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Kościół świętych Apostołów Piotra i Pawła Kraków

The Church of Saints Peter and Paul, Krakow

Wschodzące słońce. Na wprost front murowanego, jasnego, barokowego kościoła ze szczytem w kształcie trójkąta. Wokół alejka i trawnik oraz ogrodzenie z przęseł metalowych i murków betonowych, na których są posągi. Na około budynki, po prawej fragment kościoła z dwiema wysokimi wieżami.

ul. Grodzka 52a, 31-044 Kraków Tourist region: Kraków i okolice

tel. +48 124226573
It is the first building of Baroque architecture in Krakow. The Church was built in the 16th century on the model of the Roman churches Il Gesu and Santa Susana, on the site of a Gothic church destroyed in 1455. Now, its crypt houses the Pantheon, which is a continuation of the idea of the Crypt of the Deserved on Skałka Hill.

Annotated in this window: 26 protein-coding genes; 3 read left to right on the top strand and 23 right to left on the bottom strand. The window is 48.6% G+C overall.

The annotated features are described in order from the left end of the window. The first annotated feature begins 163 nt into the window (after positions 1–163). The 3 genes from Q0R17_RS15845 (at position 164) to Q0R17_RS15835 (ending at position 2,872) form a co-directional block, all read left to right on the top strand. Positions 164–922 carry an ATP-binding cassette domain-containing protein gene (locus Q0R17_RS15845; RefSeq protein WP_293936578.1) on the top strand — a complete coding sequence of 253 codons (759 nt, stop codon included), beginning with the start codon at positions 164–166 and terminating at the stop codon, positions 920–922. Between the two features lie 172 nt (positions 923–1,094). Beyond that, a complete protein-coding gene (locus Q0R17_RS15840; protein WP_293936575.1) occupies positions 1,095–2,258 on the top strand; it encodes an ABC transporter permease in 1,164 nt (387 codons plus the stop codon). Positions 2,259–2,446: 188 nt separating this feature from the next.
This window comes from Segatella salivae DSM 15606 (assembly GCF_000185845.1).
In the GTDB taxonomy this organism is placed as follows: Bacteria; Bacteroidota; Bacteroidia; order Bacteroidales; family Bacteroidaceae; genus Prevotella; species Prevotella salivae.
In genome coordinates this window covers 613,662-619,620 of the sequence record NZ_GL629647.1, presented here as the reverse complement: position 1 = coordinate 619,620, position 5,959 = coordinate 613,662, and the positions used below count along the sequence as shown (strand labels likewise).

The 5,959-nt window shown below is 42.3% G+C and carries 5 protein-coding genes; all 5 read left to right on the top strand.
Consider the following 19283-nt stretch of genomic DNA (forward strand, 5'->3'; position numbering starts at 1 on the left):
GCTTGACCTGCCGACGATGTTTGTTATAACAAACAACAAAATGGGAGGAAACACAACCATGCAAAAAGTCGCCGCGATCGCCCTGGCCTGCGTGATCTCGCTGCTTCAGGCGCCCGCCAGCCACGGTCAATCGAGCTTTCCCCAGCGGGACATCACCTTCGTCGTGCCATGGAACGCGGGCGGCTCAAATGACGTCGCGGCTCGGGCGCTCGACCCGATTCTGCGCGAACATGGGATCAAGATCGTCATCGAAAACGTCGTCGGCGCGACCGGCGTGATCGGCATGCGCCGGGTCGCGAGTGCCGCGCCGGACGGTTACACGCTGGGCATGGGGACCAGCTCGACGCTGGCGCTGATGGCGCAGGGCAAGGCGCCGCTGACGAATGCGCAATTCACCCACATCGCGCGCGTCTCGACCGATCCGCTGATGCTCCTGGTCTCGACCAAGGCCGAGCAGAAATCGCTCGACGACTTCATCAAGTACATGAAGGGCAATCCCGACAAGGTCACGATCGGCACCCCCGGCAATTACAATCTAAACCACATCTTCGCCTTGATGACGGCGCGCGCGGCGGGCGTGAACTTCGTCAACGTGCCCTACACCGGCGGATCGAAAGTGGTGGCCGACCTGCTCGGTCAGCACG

The construction of the Church, designed by Giovanni de Rossi, was led by Giuseppe Brizio and then modified by Giovanni Maria Bernardoni. The final touch was given to the church by Giovanni Trevano, the designer of the façade, dome and interior decoration, modelled on early-Baroque Jesuit churches in Rome. It has had a very turbulent history. After the dissolution of the Jesuit order in 1773, the Commission of National Education handed the Church over to the University of Krakow and the Cistercian fathers from Mogiła in 1786. From 1809 to 1815, it functioned as an Orthodox church, and in 1830 it returned to the Roman Catholic parish. From 1899 to 1916, the dome with a lantern, facade, roofs, interiors and stairs were renovated by Zygmunt Hendel. The church was built on a Latin cross plan. The Church is wide, single-nave with side chapels, a transept with a massive cupola, and a short presbytery closed with a semi-circular apse. In the niches of the two-storey dolomite façade stand statues of Jesuit saints by David Heel; above the portal is the emblem of the Jesuits and the coat of arms of the founder, King Zygmunt III Vasa. The rich interior decoration depicts the missionary activity of the Jesuits. The late baroque main altar, designed by Kacper Bażanka in 1735, features sculptures by Antoni Frączkiewicz and a painting by Józef Brodowski from 1820. The tombstone of Bishop Andrzej Trzebicki from the 17th century, the All Saints painting by Szymon Czechowicz from 1763, the early baroque pulpit, the statue of Piotr Skarga from 1869 by Oskar Sosnowski, the baptismal font from 1528, the painting of St. Stanislaus Kostka from the beginning of the 17th century, the monument of the Bartsch family from 1827 and the epitaph of the Branickis designed by Kacper Bażanka in 1727 also attract attention. Since 2010, a National Pantheon has been created in the church crypt. It is a new resting place for outstanding Polish creators of culture, science and art, a place of national pride and remembrance independent of the Church, and fulfils a museum and educational function. Among those buried here are the writer Sławomir Mrożek and Father Piotr Skarga, a theologian, preacher and writer. On plinths in the square fence in front of the Church, there are sculptures of the 12 apostles designed by Kacper Bażanka, and a work by David Heel from 1722. Today, they are copies of destroyed originals made of Pińczów limestone. In the Church hangs the longest Foucault pendulum in Poland (46.5 metres), whose operation, demonstrated on Thursdays, is one of the proofs of the rotational movement of the Earth around its own axis.

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